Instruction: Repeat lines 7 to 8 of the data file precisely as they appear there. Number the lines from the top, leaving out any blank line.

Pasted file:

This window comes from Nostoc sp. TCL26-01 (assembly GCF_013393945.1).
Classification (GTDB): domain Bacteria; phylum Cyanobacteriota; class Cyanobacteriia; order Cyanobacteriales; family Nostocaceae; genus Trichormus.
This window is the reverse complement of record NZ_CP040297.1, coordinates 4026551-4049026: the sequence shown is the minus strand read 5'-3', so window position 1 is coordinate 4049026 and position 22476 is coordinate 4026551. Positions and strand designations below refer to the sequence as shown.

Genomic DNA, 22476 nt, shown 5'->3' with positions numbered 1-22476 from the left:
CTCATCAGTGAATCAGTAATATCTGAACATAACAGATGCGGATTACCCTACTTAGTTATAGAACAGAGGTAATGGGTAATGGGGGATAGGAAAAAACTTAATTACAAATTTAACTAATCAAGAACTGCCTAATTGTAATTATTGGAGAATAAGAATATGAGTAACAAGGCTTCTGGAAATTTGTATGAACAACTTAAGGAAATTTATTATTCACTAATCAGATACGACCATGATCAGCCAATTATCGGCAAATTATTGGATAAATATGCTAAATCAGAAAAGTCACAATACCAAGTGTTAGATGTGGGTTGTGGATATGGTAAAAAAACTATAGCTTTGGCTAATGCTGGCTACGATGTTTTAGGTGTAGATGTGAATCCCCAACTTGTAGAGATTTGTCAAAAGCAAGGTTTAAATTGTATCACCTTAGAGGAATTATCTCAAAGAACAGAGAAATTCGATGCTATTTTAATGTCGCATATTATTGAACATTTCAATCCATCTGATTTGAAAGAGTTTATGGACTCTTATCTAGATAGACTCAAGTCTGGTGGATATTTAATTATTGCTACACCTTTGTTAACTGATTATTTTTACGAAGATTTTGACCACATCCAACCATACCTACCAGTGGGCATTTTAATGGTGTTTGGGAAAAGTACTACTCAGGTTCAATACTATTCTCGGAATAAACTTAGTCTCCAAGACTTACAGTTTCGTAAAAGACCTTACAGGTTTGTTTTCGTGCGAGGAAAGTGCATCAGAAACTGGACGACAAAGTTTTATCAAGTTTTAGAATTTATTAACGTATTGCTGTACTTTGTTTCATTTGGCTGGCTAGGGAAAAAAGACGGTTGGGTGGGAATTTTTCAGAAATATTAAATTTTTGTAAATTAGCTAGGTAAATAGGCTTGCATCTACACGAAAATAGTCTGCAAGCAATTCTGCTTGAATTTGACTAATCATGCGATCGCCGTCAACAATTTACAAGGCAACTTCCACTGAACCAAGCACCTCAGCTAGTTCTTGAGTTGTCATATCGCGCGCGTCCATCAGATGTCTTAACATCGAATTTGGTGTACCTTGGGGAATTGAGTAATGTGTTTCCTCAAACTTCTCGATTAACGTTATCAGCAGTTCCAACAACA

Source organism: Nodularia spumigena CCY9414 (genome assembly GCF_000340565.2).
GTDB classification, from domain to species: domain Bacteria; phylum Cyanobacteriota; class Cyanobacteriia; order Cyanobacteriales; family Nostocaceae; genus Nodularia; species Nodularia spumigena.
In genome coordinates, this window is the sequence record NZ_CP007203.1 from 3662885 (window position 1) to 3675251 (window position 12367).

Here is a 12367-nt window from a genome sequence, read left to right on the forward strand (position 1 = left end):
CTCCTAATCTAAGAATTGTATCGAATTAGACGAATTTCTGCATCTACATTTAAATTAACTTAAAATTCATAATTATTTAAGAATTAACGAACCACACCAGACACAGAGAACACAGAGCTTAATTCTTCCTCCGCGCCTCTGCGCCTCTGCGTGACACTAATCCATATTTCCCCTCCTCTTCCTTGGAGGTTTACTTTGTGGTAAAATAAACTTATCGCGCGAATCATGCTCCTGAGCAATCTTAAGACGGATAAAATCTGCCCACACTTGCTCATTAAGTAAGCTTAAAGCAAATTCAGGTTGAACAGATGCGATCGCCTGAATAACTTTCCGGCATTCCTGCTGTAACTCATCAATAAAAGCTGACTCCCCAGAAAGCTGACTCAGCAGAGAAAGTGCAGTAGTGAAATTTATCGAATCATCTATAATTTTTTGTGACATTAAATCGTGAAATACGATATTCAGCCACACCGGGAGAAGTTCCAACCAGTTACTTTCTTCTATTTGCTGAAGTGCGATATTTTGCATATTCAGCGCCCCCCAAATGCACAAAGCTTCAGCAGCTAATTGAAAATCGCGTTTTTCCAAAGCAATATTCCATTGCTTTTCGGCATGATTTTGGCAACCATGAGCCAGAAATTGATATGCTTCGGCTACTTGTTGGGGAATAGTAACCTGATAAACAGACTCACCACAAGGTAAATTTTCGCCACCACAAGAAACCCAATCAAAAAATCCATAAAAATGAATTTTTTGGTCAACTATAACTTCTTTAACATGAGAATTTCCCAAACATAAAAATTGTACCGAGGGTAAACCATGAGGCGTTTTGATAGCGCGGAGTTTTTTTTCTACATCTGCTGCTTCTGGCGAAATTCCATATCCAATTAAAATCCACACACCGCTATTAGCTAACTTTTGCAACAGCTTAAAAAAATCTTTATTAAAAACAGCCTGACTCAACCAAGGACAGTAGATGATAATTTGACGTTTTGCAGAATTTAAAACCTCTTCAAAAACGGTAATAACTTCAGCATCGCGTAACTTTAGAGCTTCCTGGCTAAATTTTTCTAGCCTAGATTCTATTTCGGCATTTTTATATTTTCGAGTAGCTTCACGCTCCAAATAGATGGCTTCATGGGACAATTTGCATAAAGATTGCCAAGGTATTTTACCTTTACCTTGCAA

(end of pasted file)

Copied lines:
GTDB classification, from domain to species: domain Bacteria; phylum Cyanobacteriota; class Cyanobacteriia; order Cyanobacteriales; family Nostocaceae; genus Nodularia; species Nodularia spumigena.
In genome coordinates, this window is the sequence record NZ_CP007203.1 from 3662885 (window position 1) to 3675251 (window position 12367).